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Why is soil missing from the 'big five' environmental questions of our time?












ABC Rural 


By Professor Johan Bouma

Updated Mon 24 Mar 2014, 2:25pm AEDT









Can farmers feed 9.5 billion people by 2050?

Before focusing on soils we would be well advised to first consider a broader picture.

'Can healthy soil feed the world?' Seven scientists give their opinion






Why is soil missing from the 'big five' environmental questions of our time?














Finding optimism in the challenge to double food production








Crop yields are determined by many factors such as crop varieties, occurrence of pests and diseases, and socio-economic conditions allowing profitable farming.



Aside from this, sometimes up to 40 per cent of production gets lost in developing countries while being stored and transported.





In so-called developed countries up to 40 per cent of food is thrown away. 



More than one billion people are obese, so what does it really imply: feeding the world?




Important, therefore, to make a distinction between what does happen and what might happen, and not become discouraged.






The good news is that, indeed, farmers will be able to feed 9.5 billion people in 2050, but only when we get our act together in society as well as in the scientific arena. In this context, let's talk about the role of soil science.






Environmental concerns are by now widely shared; but where do soils come in?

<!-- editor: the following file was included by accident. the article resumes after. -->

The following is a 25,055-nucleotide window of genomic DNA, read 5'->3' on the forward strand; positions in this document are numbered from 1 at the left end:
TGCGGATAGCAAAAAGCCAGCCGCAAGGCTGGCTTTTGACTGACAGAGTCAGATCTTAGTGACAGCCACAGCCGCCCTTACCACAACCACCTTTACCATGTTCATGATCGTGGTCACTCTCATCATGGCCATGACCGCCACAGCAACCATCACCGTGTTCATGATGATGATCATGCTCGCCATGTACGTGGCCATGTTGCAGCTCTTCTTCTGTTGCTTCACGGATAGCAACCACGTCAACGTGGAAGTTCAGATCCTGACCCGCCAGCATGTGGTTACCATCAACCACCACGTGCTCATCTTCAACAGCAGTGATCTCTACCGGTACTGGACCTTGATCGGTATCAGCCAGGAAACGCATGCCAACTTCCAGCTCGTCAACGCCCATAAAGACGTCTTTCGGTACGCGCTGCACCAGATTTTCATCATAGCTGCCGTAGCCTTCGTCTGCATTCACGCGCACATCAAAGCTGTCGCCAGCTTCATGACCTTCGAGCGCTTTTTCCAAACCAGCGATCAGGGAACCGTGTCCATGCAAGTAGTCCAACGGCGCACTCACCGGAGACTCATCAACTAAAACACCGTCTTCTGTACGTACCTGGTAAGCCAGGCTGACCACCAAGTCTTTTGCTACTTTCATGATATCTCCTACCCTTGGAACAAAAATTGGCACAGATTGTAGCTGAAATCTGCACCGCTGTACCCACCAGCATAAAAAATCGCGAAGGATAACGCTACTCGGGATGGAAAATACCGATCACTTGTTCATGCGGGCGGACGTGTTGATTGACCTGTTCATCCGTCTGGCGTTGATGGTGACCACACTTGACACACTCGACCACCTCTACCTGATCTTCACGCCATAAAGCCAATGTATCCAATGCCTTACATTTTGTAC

Numerous strategic studies and reports have appeared on the state of the world and certain environmental concerns are most often mentioned: food security, freshwater availability, climate change, energy security, biodiversity loss.





No soil means no food, no fresh water, no climate mitigation by soil organic matter, no energy crops and no biodiversity!







Professor Johan Bouma




I like to call these, the 'BIG FIVE'.



Soils are usually not mentioned but we know that no soil means no food, no fresh water, no climate mitigation by soil organic matter, no energy crops and no biodiversity!



But we still have a job to do to better frame our soil expertise in terms of its relevance for these major issues.



The BIG FIVE are often listed separately and, being human after all, agronomists have a tendency to start the list with food, while hydrologists start with water, etc.



But the BIG FIVE should, of course, not be ranked in a sequence of importance nor should they be considered separately, as they are closely related.




Think of a food narrative, relevant for our story. Sustainable food production with modern techniques, such as precision agriculture, can result in clean water, soils with higher organic matter contents and a higher production potential as well as preservation and enhancement of biodiversity.




All this is land-based and here soil science logically enters the equation as a key element of the narrative. So, indeed, what vision is needed for the planet's soils? 







Challenges for soil science


Excellent ,cutting-edge science is produced in soil biochemistry, physics, biology, paedology and pedometrics.


But we are less successful in integrating our expertise, characterising the dynamics of soils as they occur in characteristic patterns in the landscape.



Soil science, like many other sciences, suffers from 'atomisation'. 





What to do? Four suggestions:




The first thing to do internally is to better integrate our sub-disciplines, using a range of modern information technologies.










Modern dairy farms electronically control the health of their cows and fine-tune feeding patterns. What can be done with cows can be done with soils.






We rightly raise alarms about the loss of 30-50 billion tonnes of soil per year due to soil erosion and degradation on the one hand, while we know on the other hand, that techniques to successfully combat these problems are available.